Bush's Not So Grand Plan For Soviet AidAmy Borrus
'Nonsense." "Preposterous." Senior Washington officials have been heaping scorn on a joint Soviet-Harvard University proposal for massive Western aid to support Soviet reforms. Actually, President Bush shares the basic thesis of the document, scheduled to be completed in mid-June: that helping the Soviets shift to a free market and democracy is in the West's strategic interest. But pooh-poohing an ambitious reform-for-aid bargain "makes it politically easier for the President to move on the modest aid package he has in mind," an Administration official confides. Despite a year of Soviet political and economic zigzags, Bush's desire to expand ties with Moscow hasn't abated. Although tortuous talks on nuclear-weapons cuts continue, the main focus from now on will be on economic links. On June 11, the White House announced the first plank in a Soviet aid package of technical assistance, trade benefits, and credits that Bush has been quietly shaping. It provides for $1.5 billion in U. S. guarantees for grain export credits over nine months.
TOO STINGY? When President Mikhail Gorbachev meets with Group of Seven leaders in London following their July 15-17 summit, Bush will try to enlist Western support for a bare-bones version of the "grand bargain" drawn up by Grigori A. Yavlinsky, a Gorbachev economic adviser, and Graham T. Allison, a professor at Harvard's John F. Kennedy School of Government. "We would entertain specific requests to help solve specific problems, but the onus would be on the Soviets to come to us with detailed programs," says an Administration official. Possibilities include G-7 backing for a stabilization fund to smooth convertibility of the ruble or a plan to modernize the Soviet energy industry.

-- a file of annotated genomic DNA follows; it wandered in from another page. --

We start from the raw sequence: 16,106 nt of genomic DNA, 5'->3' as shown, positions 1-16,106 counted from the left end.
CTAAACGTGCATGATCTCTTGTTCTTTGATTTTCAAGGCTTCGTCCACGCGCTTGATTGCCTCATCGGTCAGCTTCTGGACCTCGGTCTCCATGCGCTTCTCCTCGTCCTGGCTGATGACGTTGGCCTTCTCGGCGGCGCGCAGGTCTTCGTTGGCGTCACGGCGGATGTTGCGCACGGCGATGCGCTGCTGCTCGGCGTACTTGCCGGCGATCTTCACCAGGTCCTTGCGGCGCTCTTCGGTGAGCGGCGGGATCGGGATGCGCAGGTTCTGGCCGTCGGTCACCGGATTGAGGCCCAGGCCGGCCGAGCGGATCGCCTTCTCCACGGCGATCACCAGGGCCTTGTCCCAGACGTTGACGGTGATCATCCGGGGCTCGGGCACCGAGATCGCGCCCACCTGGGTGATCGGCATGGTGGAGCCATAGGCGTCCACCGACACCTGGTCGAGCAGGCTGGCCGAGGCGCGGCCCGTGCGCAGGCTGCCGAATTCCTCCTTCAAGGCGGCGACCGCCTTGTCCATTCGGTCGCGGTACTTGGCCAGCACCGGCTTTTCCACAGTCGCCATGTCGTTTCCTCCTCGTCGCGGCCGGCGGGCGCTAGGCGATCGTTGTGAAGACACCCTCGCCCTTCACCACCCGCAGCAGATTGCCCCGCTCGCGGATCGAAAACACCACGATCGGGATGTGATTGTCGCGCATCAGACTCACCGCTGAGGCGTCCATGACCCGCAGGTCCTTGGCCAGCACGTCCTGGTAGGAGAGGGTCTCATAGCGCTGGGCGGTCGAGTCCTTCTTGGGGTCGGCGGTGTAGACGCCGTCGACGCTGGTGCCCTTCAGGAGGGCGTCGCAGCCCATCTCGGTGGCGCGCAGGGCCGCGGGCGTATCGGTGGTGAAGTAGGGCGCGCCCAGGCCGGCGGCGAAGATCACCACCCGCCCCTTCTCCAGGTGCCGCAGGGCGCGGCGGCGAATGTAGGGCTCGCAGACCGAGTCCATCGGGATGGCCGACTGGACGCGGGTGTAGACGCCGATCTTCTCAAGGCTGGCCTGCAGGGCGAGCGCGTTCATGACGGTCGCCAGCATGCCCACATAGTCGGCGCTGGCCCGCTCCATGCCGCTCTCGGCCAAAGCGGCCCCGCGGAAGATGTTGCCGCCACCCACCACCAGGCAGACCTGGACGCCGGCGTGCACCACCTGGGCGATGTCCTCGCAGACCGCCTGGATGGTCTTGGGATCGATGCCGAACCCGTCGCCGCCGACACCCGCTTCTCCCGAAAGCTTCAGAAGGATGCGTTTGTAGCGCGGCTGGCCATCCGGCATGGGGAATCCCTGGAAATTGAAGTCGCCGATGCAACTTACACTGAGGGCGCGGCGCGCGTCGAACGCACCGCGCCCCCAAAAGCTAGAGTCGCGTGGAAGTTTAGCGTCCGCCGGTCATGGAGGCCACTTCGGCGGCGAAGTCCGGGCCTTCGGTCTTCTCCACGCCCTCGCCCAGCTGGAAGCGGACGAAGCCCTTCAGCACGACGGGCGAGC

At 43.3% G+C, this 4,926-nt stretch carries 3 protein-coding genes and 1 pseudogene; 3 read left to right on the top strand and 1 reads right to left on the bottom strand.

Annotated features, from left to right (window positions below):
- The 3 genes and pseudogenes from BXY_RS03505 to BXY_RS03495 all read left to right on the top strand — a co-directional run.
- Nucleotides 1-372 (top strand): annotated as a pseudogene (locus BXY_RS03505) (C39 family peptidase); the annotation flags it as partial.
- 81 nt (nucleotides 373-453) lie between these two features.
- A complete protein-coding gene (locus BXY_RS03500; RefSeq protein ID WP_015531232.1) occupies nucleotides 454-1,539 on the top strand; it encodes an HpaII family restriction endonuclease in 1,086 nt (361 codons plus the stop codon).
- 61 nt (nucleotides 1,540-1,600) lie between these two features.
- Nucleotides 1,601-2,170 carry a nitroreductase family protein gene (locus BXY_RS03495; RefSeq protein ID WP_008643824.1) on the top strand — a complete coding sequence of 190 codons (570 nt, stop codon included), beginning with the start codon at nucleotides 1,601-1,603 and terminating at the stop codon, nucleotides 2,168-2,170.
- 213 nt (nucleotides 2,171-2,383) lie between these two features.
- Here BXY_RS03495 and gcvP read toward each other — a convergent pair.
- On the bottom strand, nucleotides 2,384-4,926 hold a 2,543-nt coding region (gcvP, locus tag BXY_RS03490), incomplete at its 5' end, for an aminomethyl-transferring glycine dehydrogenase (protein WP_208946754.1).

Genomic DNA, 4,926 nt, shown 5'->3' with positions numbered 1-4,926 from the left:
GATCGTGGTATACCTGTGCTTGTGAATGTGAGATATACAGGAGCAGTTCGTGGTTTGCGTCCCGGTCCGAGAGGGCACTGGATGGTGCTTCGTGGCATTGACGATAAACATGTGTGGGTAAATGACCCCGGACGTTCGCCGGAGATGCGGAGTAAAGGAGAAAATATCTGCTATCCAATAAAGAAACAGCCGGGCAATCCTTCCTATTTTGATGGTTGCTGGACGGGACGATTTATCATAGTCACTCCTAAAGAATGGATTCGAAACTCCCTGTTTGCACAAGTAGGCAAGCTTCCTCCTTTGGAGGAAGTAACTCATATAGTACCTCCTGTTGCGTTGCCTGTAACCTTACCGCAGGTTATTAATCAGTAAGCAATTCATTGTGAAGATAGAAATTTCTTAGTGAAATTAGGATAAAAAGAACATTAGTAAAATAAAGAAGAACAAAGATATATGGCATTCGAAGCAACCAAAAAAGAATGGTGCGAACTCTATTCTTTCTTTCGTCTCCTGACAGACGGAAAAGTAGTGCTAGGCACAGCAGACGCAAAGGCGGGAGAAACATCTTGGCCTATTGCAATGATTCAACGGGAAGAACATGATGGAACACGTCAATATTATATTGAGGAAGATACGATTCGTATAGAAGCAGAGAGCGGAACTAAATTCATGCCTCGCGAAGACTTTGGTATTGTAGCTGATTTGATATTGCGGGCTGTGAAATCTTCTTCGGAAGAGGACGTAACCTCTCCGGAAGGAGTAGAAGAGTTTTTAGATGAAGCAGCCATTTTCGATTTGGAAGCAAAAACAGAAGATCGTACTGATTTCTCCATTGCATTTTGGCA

For some Europeans, Bush's strategy is too cautious. Germany, which already has earmarked $10.7 billion in official aid for the Soviets, has been chiding allies for being too stingy. At home, though, even Bush's one-step-at-a-time approach may stir resistance. At a recent Cabinet meeting, Budget Director Richard G. Darman argued that the U. S. should do little for the Soviets. And David C. Mulford, the Treasury's Under Secretary for International Affairs, initially opposed Bush's plan to give Moscow associate membership in the International Monetary Fund. Such status, Mulford fears, would be a fast track to full membership and a pipeline into IMF funds, although IMF rules admit only countries with market economies. Bush's plan to grant the Soviets most-favored-nation trade status is also under fire from conservative Republicans and prominent Democrats alike. It would pave the way for action by Congress to authorize more Export-Import Bank credits to the Soviets and give them access to U. S. capital markets.
To smooth the way for the new era in U. S.-Soviet relations, both on Capitol Hill and in Moscow, Bush is counting on old friend Robert S. Strauss, his new appointee as ambassador to Moscow. Strauss, a high-powered lawyer/lobbyist and former trade negotiator, is well equipped to explain to the Soviets how to attract foreign investment. He is a director of Archer-Daniels-Midland Co., which has been negotiating agribusiness ventures in the Soviet Union, and his law firm lobbies for oil producers and other companies. He will have to sever such ties. But as the ultimate Washington insider, he should be able to interpret Capitol Hill politics for the Soviets with a fluency no career diplomat could muster.
Although still a military superpower, the Soviets are becoming a U. S. aid client as well as a trading partner. In doing so, they're starting to interact with the U. S., economically and politically, in ways unimaginable during the cold war.